If you use a tobacco surcharge on health insurance, properly Implementing it with a reasonable alternative standard is critical—not just for employees but for your organization as well.
Below are essential details about how to properly implement a tobacco surcharges and pitfalls to avoid from active legal developments.
Tobacco surcharge rules by state
Even though federal law permits a tobacco surcharge on health insurance, some states prohibit this.
States that prohibit tobacco surcharges completely are California, Massachusetts, New Jersey, New York, Rhode Island, Vermont and Washington, D.C. Connecticut also prohibits tobacco surcharges, but only for health plans sold in the state’s health insurance exchange (Access Health CT).
In 2023, the State of Virginia also passed a law that prohibits health plans in the individual and small group health insurance market from imposing tobacco surcharges on health insurance premiums. This new law took effect Jan. 1, 2024.
Other states like Kentucky, Arkansas, and Colorado allow a lower premium differential than federal law. Colorado limits the tobacco surcharge to 15%. Arkansas limits it to 20%, and Kentucky limits it to 40%.
Most states, however, follow the federal law and allow insurers to impose tobacco surcharges of up to 50% but employer wellness programs must follow certain rules for those surcharges to be legal.
5-factor test to legally charge a higher premium with a tobacco surcharge
Employees are hiring attorneys who are familiar with the wellness incentive rules under the Employee Retirement and Income Security Act (ERISA) and are challenging employer wellness programs that are allegedly not in full compliance.
To qualify and be in full compliance with the ERISA wellness incentive rules, wellness programs that impose a tobacco surcharge on employees who use tobacco must pass a 5-factor test. See details about the 5-factor test in my blog post, What Is a Tobacco Surcharge and How Does My Company Offer One?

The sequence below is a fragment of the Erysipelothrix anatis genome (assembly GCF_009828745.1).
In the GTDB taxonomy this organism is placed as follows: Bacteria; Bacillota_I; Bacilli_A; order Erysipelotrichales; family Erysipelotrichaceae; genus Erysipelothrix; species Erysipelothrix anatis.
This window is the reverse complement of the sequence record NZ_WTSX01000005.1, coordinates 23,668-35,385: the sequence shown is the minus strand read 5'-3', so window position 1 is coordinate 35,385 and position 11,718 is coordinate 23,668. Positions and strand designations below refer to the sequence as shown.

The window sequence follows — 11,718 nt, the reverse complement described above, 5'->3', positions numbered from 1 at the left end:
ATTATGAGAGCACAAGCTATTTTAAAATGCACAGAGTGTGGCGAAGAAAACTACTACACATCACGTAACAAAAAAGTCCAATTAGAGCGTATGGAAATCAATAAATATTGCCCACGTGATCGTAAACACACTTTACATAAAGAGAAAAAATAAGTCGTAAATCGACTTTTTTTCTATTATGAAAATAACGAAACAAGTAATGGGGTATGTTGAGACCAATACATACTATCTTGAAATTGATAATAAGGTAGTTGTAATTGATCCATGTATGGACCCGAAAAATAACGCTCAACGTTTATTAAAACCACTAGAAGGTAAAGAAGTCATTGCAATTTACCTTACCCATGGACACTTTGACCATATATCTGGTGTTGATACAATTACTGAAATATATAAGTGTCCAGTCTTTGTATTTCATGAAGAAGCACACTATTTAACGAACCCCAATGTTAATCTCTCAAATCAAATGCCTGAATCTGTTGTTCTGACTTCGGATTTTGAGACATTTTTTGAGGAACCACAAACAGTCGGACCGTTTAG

The EX Program qualifies as a reasonable alternative standard and has helped nearly 1 million tobacco users build the skills and confidence for a successful quit. To learn more, visit our Employers page.
Case #1: Secretary of Labor v. Macy’s, Inc.
Since 2011, Macy’s had imposed a $35 to $45/month surcharge on employees who were enrolled in the company medical plan and who had used tobacco products or had participating dependents who had used tobacco products within the last consecutive 6 months.
The United States Department of Labor (DOL) alleged that Macy’s tobacco cessation program violated the ERISA wellness program incentive rules for numerous reasons. In plan years 2011 and 2012, the program failed to offer employees a reasonable alternative standard and notice of that reasonable alternative standard.
Macy’s offered a tobacco cessation program to employees, but the only way to avoid the surcharge was for the employee to declare that all covered members in his or her family remained tobacco free for a period of six consecutive months during the health plan year.
During plan year 2013, Macy’s included a notice within the Tobacco Affidavit alerting the employee to the availability of a reasonable alternative standard, so it satisfied the notice requirement. But Macy’s tobacco affidavit also said, “I understand that the tobacco surcharge will not be changed retroactively, and no refunds or credits will be issued.”
In August 2017, the DOL, which enforces compliance with ERISA, sued Macy’s, Inc. as well as its third-party administrators for its self-insured health plan: Anthem Blue Cross Life and Health Insurance Company and Cigna.